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Pocket Desktop Protects Your Files, Privacy When Using PCs

By - Source: Pocket Desktop | B 20 comments

It's a customized Linux OS on a bootable drive so that you can surf the internet without leaving a trace on the host PC.

Pocket Desktop launched on Friday its flagship product which allows users to surf the Internet and manage files on anyone's desktop or laptop without compromising the privacy and security of both the user and the host PC. Called Pocket Desktop, it's a USB drive with a bootable Linux-based OS that combines web privacy, file security, virus protection, file backup and file recovery all on one pocket-sized device.

“As technologies became smaller in size, we set out to create an all-in-one solution to enable people to load not just their individual files onto a drive, but their entire computer, complete with the most sophisticated privacy, security, protection and recovery software available," said David Hayek, technology officer for Pocket Desktop. "The second task was to offer this all-in-one solution for the same price as an old-fashioned storage drive."

According to the company, the user simply plugs the device into any computer's USB port and restarts the machine. If the PC is configured to use a USB stick as a bootable option, it will load up the built-in Linux-based Pocket Desktop OS. There users have access to more than 40 popular pre-installed apps like Skype, Open Office and Firefox.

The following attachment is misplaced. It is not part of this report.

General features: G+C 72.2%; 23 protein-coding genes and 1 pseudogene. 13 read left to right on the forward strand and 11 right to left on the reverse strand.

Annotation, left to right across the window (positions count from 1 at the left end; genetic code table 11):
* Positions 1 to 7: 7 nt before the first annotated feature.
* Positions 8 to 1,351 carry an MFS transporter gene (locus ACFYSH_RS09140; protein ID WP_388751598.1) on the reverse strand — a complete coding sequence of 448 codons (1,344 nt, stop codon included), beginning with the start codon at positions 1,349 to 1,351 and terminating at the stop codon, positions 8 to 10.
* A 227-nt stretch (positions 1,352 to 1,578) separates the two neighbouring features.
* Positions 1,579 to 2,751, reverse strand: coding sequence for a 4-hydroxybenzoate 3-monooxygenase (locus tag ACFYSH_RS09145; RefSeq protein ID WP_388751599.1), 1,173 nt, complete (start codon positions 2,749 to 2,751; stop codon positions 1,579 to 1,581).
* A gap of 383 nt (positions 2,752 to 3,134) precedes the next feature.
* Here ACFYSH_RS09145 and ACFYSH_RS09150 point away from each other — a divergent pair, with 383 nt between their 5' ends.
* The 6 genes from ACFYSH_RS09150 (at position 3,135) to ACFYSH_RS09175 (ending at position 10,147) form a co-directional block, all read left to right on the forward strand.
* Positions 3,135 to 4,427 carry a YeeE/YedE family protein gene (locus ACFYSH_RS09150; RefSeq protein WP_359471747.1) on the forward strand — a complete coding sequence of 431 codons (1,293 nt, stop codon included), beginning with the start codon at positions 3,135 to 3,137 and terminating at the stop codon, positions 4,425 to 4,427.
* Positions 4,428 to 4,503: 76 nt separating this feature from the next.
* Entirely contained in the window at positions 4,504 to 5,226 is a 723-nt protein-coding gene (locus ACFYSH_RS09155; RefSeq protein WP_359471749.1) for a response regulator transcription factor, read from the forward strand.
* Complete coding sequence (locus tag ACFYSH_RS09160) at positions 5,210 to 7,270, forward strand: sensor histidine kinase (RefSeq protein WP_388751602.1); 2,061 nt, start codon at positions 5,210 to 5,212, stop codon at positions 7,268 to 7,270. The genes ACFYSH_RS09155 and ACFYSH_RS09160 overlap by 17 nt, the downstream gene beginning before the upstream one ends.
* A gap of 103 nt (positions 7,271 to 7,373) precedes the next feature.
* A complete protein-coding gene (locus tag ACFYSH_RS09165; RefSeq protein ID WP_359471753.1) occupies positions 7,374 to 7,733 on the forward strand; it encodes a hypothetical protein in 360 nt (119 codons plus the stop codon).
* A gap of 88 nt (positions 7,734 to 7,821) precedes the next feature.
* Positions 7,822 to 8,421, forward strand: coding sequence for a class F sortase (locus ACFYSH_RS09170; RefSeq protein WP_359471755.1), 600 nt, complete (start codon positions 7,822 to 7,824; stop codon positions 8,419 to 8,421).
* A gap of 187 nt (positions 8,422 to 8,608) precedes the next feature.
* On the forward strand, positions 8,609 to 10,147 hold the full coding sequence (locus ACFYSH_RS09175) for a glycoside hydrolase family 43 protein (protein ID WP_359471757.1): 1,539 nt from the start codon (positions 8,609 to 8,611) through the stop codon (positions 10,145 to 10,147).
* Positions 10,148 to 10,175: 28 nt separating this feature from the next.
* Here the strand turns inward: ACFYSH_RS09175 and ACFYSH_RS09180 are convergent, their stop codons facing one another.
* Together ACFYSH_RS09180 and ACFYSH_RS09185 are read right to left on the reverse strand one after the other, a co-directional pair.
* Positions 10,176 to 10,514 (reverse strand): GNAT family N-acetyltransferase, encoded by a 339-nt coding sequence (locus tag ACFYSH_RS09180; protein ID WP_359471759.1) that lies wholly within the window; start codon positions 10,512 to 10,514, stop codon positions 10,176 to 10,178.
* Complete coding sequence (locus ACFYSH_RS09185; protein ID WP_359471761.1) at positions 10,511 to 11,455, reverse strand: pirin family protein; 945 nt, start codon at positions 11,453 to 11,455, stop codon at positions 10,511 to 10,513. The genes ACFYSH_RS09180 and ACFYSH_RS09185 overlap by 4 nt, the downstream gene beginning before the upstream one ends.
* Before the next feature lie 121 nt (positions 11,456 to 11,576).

"From this point, the user can perform any routine function on their computer – from word processing to web surfing, chat and more – all with complete privacy, security and back-up ability," the company said on Friday. "The Pocket Desktop is platform-agnostic and works with both Apple and Windows machines."

The tech specs reveal that the USB drive uses 256-bit encryption to protect all files that are created and saved on the device. The core of the Linux-based Pocket Desktop OS is supposedly read-only, preventing viruses and malware from loading. However the device comes with an anti-virus solution pre-installed so that the user can scan and clean the host computer.

Pocket Desktop said on Friday that external files can be backed up to the device as well, and an additional file recovery app can repair and retrieve corrupt files from any computer. Everything that resides on the USB-based pocket PC and cannot be accessed unless the host PC is rebooted into the Pocket Desktop OS.

Pricing for Pocket Desktop is $19.95 for the 4 GB version, $39.95 for the 8 GB model, and $59.99 for the 16 GB model. For more information, check out what Pocket Desktop has to offer here. Now the question is this: will anyone actually let you reboot their desktop or laptop to use this PC-in-a-pocket?

 

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Top Comments
  • 13 Hide
    el33t , December 9, 2012 9:24 PM
    What? Isn't bootable linux USBs capable of all those features mentioned something old? Why is this news?
  • 10 Hide